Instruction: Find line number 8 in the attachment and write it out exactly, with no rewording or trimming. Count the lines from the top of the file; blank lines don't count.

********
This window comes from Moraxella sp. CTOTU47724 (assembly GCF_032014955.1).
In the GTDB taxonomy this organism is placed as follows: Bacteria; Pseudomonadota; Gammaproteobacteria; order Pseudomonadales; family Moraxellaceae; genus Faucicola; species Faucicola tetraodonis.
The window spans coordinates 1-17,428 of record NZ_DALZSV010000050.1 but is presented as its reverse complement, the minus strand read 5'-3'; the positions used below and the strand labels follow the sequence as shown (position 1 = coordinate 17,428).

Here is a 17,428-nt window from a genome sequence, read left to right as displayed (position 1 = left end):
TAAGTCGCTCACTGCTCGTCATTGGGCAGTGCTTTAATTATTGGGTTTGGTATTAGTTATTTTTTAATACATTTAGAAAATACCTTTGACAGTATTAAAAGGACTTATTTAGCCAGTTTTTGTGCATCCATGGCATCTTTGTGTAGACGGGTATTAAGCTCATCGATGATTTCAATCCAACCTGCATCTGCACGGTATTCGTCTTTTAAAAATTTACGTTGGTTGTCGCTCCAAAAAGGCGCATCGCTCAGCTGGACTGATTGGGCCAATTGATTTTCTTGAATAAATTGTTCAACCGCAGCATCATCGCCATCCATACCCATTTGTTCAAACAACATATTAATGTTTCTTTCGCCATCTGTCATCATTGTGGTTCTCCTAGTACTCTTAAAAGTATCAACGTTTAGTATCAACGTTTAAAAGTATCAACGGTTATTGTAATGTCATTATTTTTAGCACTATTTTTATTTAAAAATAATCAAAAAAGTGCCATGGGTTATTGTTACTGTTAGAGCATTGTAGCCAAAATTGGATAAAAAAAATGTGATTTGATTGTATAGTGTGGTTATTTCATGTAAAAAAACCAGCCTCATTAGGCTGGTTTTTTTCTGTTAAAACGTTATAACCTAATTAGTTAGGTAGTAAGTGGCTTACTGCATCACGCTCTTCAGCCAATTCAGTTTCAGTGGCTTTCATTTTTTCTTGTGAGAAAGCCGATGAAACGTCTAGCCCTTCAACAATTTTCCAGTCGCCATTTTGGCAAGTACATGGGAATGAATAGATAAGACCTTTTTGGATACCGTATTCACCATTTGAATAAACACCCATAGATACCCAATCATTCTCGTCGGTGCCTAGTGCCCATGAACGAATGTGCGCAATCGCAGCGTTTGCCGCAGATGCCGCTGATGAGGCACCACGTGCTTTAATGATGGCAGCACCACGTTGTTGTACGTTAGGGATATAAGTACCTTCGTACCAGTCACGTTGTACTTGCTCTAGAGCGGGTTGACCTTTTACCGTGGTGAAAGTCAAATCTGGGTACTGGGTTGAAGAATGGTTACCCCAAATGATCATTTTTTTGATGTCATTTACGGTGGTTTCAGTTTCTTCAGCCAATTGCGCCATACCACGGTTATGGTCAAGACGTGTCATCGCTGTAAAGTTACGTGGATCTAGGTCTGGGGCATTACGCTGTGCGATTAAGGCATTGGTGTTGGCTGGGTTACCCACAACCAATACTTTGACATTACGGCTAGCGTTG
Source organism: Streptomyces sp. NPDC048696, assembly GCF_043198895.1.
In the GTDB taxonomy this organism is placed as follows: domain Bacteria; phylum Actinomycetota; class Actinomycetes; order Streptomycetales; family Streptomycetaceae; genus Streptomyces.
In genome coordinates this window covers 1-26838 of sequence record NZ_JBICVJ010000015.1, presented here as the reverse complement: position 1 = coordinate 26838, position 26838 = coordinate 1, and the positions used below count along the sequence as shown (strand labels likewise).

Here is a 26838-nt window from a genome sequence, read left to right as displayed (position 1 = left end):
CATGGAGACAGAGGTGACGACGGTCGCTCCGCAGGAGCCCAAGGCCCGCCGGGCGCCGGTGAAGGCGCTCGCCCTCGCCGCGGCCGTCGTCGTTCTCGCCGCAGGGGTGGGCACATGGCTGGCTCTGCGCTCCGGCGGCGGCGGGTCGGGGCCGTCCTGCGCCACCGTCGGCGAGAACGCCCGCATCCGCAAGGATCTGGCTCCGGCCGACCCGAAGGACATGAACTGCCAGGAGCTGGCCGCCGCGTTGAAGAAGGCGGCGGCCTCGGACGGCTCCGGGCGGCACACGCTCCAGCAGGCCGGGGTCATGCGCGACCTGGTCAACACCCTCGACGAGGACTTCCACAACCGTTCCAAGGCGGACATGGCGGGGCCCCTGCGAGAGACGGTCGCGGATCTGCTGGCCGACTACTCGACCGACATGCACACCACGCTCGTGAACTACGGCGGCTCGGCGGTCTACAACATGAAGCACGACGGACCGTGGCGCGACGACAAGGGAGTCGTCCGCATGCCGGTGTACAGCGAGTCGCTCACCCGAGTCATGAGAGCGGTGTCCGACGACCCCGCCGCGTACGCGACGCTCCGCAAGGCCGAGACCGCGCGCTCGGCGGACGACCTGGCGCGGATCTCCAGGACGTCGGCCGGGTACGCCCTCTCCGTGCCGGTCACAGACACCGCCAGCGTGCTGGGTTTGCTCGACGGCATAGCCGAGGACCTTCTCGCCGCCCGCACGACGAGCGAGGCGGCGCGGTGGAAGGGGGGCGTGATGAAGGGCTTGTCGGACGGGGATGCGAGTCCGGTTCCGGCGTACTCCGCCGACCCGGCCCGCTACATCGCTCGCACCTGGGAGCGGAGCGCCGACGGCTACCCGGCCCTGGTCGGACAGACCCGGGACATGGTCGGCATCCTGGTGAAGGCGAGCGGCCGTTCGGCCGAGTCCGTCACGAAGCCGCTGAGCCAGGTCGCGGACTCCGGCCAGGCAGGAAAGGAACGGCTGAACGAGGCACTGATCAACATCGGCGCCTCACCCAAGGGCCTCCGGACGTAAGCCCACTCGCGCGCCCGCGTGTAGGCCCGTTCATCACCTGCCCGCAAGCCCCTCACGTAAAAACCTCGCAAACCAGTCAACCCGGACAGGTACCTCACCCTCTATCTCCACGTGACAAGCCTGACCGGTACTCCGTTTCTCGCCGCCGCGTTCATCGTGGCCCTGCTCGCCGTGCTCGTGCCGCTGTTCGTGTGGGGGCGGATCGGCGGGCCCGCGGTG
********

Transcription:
In genome coordinates this window covers 1-26838 of sequence record NZ_JBICVJ010000015.1, presented here as the reverse complement: position 1 = coordinate 26838, position 26838 = coordinate 1, and the positions used below count along the sequence as shown (strand labels likewise).